Pregnancy is a hypercoagulable state due to increased coagulation factors, especially fibrinogen and factor VII . An increase in these factors counteracts severe bleeding during delivery. However, a hypercoagulable state can lead to thromboembolism, which accounts for 20% of all deaths during pregnancy. The mortality rate of thromboembolism is higher than that of bleeding and hypertension. The chance of developing pulmonary embolism (PE) in pregnant women is 1 per 1,000 cases, which is 2–4 times higher than the reported chance for other groups of women. In addition, the possibility of developing PE in a cesarean section is more than that in normal delivery. Multiple pregnancies, age >35 years, absolute rest, obesity, family history of PE, previous embolism, and hypertension increase the risk of embolism . In the prenatal period, the risk of developing deep vein thrombosis (DVT) and PE was higher in the first and third trimesters than in the second trimester. Moreover, blood clot formation in the postnatal period is higher than that before delivery [3, 4].
In cases other than pregnancy, VTE and PE diagnostic pathways are based on a combination of the clinical scoring system (Wells criteria), measurement of D-dimer level, blood testing and ultrasound imaging, ventilation/perfusion, or computed tomography (CT) scans .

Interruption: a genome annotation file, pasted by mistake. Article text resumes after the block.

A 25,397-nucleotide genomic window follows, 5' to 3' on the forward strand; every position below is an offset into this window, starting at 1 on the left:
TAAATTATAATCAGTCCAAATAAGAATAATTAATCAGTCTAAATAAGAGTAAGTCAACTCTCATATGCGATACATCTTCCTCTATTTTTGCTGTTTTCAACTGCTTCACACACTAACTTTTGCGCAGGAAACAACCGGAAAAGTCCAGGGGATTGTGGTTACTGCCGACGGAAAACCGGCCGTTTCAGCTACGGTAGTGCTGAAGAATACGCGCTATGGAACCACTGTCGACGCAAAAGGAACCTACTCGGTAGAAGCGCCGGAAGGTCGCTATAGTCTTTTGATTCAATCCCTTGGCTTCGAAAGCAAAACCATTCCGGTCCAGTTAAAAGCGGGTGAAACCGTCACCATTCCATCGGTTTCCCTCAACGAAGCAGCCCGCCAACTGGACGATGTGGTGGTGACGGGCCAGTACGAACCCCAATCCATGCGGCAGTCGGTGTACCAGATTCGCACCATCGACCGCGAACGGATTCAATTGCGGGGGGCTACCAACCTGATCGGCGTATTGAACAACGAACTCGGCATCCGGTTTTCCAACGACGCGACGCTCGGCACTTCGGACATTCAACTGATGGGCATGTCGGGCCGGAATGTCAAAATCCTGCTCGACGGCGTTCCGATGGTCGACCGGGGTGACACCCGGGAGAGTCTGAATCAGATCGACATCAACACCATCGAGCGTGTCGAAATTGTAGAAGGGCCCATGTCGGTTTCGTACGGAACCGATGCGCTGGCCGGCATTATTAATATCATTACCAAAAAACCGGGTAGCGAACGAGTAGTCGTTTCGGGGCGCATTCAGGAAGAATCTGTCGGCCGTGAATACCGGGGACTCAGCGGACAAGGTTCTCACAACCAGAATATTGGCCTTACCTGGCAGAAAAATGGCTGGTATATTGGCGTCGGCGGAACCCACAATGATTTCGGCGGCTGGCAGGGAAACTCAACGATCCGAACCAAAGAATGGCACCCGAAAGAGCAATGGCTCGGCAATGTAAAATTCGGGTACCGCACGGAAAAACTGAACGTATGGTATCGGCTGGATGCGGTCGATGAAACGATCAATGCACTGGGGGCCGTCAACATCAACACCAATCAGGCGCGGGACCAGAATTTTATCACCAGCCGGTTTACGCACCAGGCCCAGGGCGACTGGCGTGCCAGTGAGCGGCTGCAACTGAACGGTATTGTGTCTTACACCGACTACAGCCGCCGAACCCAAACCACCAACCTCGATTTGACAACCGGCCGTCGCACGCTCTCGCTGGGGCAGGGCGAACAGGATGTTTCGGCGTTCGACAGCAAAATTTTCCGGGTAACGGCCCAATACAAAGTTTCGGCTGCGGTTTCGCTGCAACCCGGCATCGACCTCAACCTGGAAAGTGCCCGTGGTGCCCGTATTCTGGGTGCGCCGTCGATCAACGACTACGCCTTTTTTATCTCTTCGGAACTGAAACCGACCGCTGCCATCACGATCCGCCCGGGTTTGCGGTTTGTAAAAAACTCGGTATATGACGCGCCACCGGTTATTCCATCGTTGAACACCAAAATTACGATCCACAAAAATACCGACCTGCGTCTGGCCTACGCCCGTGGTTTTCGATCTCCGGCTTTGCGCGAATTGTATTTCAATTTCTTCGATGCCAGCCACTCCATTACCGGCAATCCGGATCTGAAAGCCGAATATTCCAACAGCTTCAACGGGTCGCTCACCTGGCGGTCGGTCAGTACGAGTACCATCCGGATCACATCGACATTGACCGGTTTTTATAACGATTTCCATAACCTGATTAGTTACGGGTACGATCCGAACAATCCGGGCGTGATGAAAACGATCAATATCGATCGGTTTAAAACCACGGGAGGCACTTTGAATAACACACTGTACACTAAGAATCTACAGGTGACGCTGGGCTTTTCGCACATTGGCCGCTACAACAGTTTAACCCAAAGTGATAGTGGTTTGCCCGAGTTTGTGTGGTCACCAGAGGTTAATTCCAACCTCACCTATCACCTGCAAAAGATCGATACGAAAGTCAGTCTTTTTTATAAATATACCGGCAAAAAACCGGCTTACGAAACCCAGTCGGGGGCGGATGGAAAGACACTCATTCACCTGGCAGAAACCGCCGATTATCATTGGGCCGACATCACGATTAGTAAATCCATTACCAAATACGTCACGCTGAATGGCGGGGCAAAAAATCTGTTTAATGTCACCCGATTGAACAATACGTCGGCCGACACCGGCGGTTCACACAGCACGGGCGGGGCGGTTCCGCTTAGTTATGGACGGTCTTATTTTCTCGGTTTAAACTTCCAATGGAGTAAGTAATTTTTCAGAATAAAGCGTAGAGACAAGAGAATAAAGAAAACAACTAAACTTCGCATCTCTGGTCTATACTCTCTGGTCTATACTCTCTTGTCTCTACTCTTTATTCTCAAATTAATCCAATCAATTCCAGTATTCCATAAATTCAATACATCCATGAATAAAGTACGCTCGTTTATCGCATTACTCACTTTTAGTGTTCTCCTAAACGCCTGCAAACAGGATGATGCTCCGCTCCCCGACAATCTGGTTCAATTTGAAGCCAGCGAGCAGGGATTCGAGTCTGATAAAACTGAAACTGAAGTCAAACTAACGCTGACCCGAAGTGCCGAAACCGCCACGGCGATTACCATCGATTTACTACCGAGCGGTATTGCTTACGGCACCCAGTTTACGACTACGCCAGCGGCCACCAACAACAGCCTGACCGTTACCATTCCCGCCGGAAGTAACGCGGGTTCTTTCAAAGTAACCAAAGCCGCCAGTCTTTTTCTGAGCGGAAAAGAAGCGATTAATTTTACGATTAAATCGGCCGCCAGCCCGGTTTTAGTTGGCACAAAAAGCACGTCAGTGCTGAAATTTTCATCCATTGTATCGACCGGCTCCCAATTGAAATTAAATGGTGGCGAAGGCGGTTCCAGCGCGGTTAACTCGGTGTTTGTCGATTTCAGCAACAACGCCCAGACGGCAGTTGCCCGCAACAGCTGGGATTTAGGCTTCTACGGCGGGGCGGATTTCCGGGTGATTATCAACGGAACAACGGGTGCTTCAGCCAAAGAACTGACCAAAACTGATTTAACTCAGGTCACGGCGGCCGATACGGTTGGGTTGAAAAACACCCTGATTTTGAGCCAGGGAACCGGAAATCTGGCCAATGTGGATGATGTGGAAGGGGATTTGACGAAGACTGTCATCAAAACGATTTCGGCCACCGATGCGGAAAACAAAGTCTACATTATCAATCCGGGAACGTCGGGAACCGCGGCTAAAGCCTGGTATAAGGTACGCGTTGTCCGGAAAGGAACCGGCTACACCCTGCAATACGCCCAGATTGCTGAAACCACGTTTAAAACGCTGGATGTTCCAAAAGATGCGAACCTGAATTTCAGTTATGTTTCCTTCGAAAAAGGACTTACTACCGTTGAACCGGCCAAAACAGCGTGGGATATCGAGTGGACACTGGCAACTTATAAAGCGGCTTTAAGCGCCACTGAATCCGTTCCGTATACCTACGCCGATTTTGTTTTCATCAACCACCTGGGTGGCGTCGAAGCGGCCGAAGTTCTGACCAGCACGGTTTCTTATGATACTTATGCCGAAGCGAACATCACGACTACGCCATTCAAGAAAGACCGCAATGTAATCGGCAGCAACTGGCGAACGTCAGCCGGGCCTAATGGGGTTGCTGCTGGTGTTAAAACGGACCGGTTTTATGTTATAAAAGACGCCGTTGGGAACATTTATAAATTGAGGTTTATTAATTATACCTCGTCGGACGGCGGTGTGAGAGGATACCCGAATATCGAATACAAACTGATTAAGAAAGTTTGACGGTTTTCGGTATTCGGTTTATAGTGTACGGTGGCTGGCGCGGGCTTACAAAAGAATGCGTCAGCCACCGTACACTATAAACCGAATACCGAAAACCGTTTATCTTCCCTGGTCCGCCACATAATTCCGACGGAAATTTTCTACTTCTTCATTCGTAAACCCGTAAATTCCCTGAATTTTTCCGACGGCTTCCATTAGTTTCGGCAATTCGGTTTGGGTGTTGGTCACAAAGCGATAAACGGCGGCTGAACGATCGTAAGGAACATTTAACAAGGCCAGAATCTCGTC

A screening test with appropriate and noninvasive sensitivity and specificity is of great significance in diagnosing PE during pregnancy. In this regard, imaging techniques expose the fetus to radiation. Moreover, the risk of developing breast cancer compared to the typical underlying breast cancer risk in women aged <35 years increased by 16% using computed tomography. Therefore, the presentation of a system for classifying pregnant women into low-risk groups for PE, thus avoiding unnecessary imaging, would be highly valued. However, unfortunately, there is no valid scoring system during pregnancy, and clinical manifestations can be confused with healthy pregnancy characteristics .